The introduction of eight niche channels has left the Canadian cable industry with a black eye, and the government broadcast regulator reeling from the punch.
A cross-country viewer revolt against hikes in cable prices has forced Canada’s leading cablesystem operator to make a public apology to its subscribers. It has also put a major damper on the launch of the new, all-Canadian channels which were licensed by the Canadian Radio-Television and Telecommunications Commission.
Toronto-based Rogers Cablesystems Ltd., the country’s largest cable company, with 2.9 million subs, has had hastily to revise its methods of marketing the new channels in the face of widespread protests from cable subscribers unhappy with the fee increases and the lack of choice.
Rogers had told its subscribers they would be automatically billed an additional $C2.50 ($1.75) to $C4 ($2.80) a month, depending on where they live, for the expanded package unless they notified Rogers that they didn’t want it – a selling scheme called negative option marketing. The way Rogers bundled the channels, those who chose not to take the more expensive package would lose popular channels such as A&E or CNN.
The vehemence of the consumer revolt stunned the company. Customers showed up at Rogers offices across the country with converters tucked under their arms, prepared to cancel cable service altogether. More than 4,000 subs did cancel, despite the fact that the new services were free for a month. Rogers was pilloried in the media while other cable companies, which were marketing the new channels in a similar fashion, kept a low profile.
Earlier this month, Rogers had to eat humble pie.
“We now know we made a mistake and we apologize to our customers,” Rogers Cablesystems prexy Colin Watson told a Vancouver press conference. The public outcry from irate Canuck couch potatoes compelled Rogers to dump its strategy and allow consumers to keep their existing cable package. Rogers rebundled its channels so that consumers could choose the new Canadian channels for $C2.65 ($1.85) on top of the basic rate. But the company is still counting on 75% to 80% of its subscribers taking the expanded package.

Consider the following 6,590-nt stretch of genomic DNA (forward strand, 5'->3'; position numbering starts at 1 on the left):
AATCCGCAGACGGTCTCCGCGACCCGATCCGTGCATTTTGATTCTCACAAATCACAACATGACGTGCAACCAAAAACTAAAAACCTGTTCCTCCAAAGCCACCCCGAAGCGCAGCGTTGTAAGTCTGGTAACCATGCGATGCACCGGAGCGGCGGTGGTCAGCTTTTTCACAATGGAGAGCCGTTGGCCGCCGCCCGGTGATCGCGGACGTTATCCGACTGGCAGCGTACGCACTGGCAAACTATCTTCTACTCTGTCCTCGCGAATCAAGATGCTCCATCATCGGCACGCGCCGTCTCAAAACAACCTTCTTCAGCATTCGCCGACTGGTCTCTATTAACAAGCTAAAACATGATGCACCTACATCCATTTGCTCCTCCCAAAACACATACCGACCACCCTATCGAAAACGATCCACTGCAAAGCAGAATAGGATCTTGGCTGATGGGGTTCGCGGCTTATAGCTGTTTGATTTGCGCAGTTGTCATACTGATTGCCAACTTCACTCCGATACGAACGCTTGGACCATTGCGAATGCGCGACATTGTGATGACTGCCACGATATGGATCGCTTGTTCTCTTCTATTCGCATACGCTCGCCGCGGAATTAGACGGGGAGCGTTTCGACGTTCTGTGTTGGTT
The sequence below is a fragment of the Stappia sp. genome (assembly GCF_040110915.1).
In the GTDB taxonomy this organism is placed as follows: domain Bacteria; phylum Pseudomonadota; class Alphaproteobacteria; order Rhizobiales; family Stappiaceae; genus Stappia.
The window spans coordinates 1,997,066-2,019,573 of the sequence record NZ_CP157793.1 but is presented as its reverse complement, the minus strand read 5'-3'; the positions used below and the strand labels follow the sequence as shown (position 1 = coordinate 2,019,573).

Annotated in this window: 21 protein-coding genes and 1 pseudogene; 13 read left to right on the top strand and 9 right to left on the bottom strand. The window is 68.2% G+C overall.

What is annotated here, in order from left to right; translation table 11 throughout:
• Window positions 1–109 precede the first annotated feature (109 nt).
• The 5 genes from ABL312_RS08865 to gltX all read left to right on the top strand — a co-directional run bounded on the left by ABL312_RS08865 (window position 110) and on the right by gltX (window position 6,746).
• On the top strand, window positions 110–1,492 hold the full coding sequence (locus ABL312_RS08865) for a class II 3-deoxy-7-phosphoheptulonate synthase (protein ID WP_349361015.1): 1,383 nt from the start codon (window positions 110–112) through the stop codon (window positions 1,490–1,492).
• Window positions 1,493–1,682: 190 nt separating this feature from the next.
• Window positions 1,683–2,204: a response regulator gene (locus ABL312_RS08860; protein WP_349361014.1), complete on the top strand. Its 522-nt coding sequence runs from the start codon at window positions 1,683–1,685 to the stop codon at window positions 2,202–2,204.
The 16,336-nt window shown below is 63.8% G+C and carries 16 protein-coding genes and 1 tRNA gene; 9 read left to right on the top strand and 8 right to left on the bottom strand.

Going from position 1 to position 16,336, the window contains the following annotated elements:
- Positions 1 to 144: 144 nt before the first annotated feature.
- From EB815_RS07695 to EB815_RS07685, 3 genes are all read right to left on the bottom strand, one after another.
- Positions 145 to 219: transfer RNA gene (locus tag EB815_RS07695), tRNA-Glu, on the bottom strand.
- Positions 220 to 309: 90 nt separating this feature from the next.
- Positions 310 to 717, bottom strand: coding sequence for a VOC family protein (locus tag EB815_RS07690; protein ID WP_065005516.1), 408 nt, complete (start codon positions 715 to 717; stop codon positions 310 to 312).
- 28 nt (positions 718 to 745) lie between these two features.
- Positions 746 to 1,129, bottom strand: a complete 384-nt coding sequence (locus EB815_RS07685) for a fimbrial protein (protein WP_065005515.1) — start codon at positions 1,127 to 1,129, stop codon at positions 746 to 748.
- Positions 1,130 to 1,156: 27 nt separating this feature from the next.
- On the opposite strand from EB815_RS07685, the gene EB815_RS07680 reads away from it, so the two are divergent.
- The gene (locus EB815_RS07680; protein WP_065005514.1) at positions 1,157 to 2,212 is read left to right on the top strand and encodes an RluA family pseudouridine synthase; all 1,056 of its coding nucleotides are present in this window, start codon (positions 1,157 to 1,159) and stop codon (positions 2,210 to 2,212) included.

The confrontation, which has received widespread media coverage here, is an embarrassing PR fiasco for Rogers. The brouhaha could prove costly for the fledgling channels, which will now have to fight much harder to achieve profitable levels of penetration.
The channels, which began operating Jan. 1, include performance-arts network Bravo!, music-video outlet the New Country Network, and lifestyle service the Life Network. Some of Canada’s top entertainment companies have stakes in the new services, notably Atlantis Communications, which controls the Life Network, and Alliance Communications, the majority owner of the all-fiction web, Showcase Television.
For the moment, executives at the new channels and indie producers are putting a brave face on the situation.
“What people are clearly upset about are the techniques of some of t he cable companies,” said Life Network prexy Juris Silkans. “But I think we’re going to be able to collectively establish value. But I think it’ll be impossible to launch new services in the same way again.”
The CRTC is slated to license another batch of Canadian specialty services later this year.
New channel support
Canada’s production community has been vocal in its support for the new channels, since they provide fresh windows for the industry’s product, and most producers remain optimistic that the programming will eventually prove popular with Canadian viewers.
“If these services have what it takes to draw audiences, they’ll survive,” said Alliance chief operating officer Gord Haines. “I’m not too concerned about the long-term effects. People are looking for good programming and I think Canadians are capable of producing it.”
Rogers’ sudden consumer sensitivity is an awakening to the arrival of competition, something it has never faced before. Next fall, a direct-to-home satellite service, Expressvu, is due to start up. And the Canadian government could ultimately override the CRTC, which devised a set of criteria for direct-to-home that barred DirecTv Inc. of Los Angeles and its Canadian-owned counterpart, Power DirecTv Inc., from offering direct-broadcast satellite services in Canada.
The telephone companies, 10 times the size of the cable companies, are also vying to deliver video to the home and have proposed an elaborate game-plan, the Beacon Initiative, to do just that.
With competition at its doorstep, the cable companies have to win customer loyalty.
“If we are not in the hearts and minds of our subscribers,” said Rogers exec Watson, “we have no future.”
The botched launch of the new cable services is the latest setback for the CRTC. The federal government has recently turned back a fistful of CRTC decisions for reconsideration, undermining the agency’s authority and credibility. Many industry observers believe the agency will be defanged.